Illinois Issues

Thursdays

Reporting and analysis taking you beyond the daily news and providing a deeper understanding of our state. 

Subscribe for weekly Illinois Issues email alerts

Archive

flickr/ Pal-Kristian Hamre

The governor describes the stopgap budget as a bridge to reform. But it could also be called an excavator — digging the state’s fiscal hole deeper.

Black Lives Matter Champaign-Urbana

Black Lives Matter is one of the largest activist movements since the civil rights era of the 1960s. The organization has garnered more attention in recent weeks due to protests over the fatal police shootings of Philando Castile and Alton Sterling. Meanwhile, attacks on police and the presidential election have shifted the conversation since Black Lives Matter got its start in 2012 after the death of Trayvon Martin. 

The Phoenix Center

The state has some of the most aggressive protections for transgender people in the country, but the issue still generates controversy here.

Illinois, with its expansive decade-old anti-discrimination law, is one of the most progressive states in the country when it comes to transgender rights, but even in this state there has been a noisy response to rapidly evolving national and local policies on the issue.

Who should pay for the Illinois courts?

Democratic leaders in the legislature and Gov. Bruce Rauner appear to be close to a deal to approve some funding for social service providers, higher education, capital construction and state operations. The proposal would also fund K-12 schools for all of next fiscal year.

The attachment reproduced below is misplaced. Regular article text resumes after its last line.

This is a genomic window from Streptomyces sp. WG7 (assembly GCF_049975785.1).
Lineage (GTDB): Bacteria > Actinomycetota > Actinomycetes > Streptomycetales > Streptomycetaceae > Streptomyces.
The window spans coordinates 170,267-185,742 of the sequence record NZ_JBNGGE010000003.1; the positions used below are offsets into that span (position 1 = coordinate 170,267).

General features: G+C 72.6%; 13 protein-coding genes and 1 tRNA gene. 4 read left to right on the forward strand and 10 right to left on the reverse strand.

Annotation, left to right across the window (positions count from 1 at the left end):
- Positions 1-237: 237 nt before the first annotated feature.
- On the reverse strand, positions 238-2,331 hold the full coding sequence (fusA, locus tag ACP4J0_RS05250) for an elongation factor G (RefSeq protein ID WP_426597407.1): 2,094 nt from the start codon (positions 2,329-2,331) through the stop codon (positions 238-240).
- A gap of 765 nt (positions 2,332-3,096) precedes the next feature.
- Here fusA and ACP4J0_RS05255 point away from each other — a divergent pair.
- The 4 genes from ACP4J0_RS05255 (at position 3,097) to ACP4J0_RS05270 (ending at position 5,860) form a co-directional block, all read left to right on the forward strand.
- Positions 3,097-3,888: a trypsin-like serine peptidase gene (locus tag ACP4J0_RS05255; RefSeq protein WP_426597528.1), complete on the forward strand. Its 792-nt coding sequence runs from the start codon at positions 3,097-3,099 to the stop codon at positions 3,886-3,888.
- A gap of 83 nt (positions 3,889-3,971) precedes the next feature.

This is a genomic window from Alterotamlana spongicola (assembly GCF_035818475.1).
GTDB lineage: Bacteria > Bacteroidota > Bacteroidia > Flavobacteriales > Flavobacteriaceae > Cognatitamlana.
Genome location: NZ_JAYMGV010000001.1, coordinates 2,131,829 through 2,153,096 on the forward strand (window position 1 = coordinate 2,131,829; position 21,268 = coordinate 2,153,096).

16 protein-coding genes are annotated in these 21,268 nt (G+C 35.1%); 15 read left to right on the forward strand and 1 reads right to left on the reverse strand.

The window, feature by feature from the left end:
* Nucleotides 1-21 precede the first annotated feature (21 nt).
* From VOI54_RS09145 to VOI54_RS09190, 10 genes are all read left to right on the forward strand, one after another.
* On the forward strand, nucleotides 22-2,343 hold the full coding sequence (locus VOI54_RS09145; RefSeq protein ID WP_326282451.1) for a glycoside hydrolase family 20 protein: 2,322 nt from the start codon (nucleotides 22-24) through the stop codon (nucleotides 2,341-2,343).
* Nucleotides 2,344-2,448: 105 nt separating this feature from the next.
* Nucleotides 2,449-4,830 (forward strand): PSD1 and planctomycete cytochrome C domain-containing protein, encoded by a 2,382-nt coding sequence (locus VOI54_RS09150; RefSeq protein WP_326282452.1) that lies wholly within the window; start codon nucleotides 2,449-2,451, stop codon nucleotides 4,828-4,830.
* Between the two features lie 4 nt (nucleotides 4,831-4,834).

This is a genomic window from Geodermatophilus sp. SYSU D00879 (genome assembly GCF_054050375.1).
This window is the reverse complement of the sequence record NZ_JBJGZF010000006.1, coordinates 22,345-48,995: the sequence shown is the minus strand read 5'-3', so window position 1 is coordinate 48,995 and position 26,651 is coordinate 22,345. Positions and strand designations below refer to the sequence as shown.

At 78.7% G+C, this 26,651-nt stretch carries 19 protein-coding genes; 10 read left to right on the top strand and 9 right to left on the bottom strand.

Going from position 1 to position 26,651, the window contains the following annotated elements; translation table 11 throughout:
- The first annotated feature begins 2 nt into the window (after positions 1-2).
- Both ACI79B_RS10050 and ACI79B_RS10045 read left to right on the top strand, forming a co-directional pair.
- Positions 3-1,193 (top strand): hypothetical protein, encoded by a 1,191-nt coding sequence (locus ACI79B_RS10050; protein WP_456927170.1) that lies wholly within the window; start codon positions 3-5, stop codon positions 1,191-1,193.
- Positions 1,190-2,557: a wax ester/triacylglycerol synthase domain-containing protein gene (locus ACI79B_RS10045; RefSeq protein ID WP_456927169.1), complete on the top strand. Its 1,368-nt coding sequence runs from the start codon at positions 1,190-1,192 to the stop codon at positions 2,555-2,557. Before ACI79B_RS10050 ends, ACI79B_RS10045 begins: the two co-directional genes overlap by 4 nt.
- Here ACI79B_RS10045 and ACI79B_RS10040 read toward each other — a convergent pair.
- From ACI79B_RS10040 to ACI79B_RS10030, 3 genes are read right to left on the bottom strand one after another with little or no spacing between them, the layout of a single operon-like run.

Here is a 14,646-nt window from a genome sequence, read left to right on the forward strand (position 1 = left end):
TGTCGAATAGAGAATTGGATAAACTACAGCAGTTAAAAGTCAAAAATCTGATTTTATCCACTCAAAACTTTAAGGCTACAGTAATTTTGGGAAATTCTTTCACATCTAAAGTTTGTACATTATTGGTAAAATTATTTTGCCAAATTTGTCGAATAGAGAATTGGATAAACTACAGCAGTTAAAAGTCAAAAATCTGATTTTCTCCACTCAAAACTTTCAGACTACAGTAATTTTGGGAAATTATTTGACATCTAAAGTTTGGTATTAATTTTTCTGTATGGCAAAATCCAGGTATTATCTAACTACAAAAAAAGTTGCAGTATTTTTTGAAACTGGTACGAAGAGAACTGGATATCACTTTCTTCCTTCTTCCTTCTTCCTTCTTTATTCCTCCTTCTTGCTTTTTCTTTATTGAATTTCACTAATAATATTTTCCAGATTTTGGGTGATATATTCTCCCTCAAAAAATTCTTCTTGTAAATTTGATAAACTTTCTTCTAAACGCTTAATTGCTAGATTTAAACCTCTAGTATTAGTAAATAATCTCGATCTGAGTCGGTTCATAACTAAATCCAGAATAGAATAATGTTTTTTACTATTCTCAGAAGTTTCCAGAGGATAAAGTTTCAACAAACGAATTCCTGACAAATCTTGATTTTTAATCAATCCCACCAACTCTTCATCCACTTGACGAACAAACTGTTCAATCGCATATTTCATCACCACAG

But the plan can’t erase the destruction caused by the state going for a year without a budget.​​

A new law makes a drug that counteracts opioid overdose easier to get. But is that enough?

Northlake resident Steve Kamenicky is lucky to be alive.

He’s 58 years old and says he’s used heroin for 46 years, starting at age 12. He has overdosed several times and nearly died, but he survived because of the medication naloxone hydrochloride, also known by the brand name Narcan. 

Illinois political leaders’ performance on the budget is reminiscent of the losingest team in modern baseball. 

Illinois Issues: Shredding Lincoln

Jun 9, 2016
Cartoon by Chris Britt

 Power struggles and a loss of funding have put The Papers of Abraham Lincoln in peril.

This story is the product of a collaboration with Illinois Times, Springfield’s independent weekly, where Bruce Rushton is staff writer.

police line
flickr/ Sarah

After video of a white Chicago police officer shooting a black teenager 16 times was released to the public, Chicago Mayor Rahm Emanuel became the focus of intense backlash. He responded by firing Police Superintendent Garry McCarthy.

In many ways this was history repeating in a city that has had twice as many police chiefs than it’s had mayors in the past six decades — and more than its share of police scandals.  

flickr/dnak

Soon after taking office, Gov. Bruce Rauner set a goal of  cutting Illinois' prison population by a quarter over the next decade. But the current budget crisis has cut off funding for programs that could be key to meeting his target.  

Illinois State Police